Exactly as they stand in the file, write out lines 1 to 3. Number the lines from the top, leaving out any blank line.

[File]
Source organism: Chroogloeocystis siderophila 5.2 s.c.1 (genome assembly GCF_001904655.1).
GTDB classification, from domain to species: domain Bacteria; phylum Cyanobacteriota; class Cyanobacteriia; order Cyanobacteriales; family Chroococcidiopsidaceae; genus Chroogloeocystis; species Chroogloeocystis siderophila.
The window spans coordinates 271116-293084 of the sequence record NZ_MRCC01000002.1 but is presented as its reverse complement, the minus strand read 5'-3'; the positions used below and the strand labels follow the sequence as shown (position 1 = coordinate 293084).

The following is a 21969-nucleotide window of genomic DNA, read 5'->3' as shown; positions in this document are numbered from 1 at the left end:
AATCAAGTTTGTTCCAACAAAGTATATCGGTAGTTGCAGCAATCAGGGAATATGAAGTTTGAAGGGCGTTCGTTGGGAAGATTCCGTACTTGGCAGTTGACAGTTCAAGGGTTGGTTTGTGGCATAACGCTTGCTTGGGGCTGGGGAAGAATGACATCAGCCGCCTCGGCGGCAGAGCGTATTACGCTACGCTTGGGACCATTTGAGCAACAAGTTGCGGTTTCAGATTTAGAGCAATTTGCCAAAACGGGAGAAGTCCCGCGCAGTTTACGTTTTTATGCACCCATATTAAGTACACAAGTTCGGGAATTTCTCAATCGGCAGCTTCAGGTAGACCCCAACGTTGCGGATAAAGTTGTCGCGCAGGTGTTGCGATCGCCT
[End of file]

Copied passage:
Source organism: Chroogloeocystis siderophila 5.2 s.c.1 (genome assembly GCF_001904655.1).
GTDB classification, from domain to species: domain Bacteria; phylum Cyanobacteriota; class Cyanobacteriia; order Cyanobacteriales; family Chroococcidiopsidaceae; genus Chroogloeocystis; species Chroogloeocystis siderophila.
The window spans coordinates 271116-293084 of the sequence record NZ_MRCC01000002.1 but is presented as its reverse complement, the minus strand read 5'-3'; the positions used below and the strand labels follow the sequence as shown (position 1 = coordinate 293084).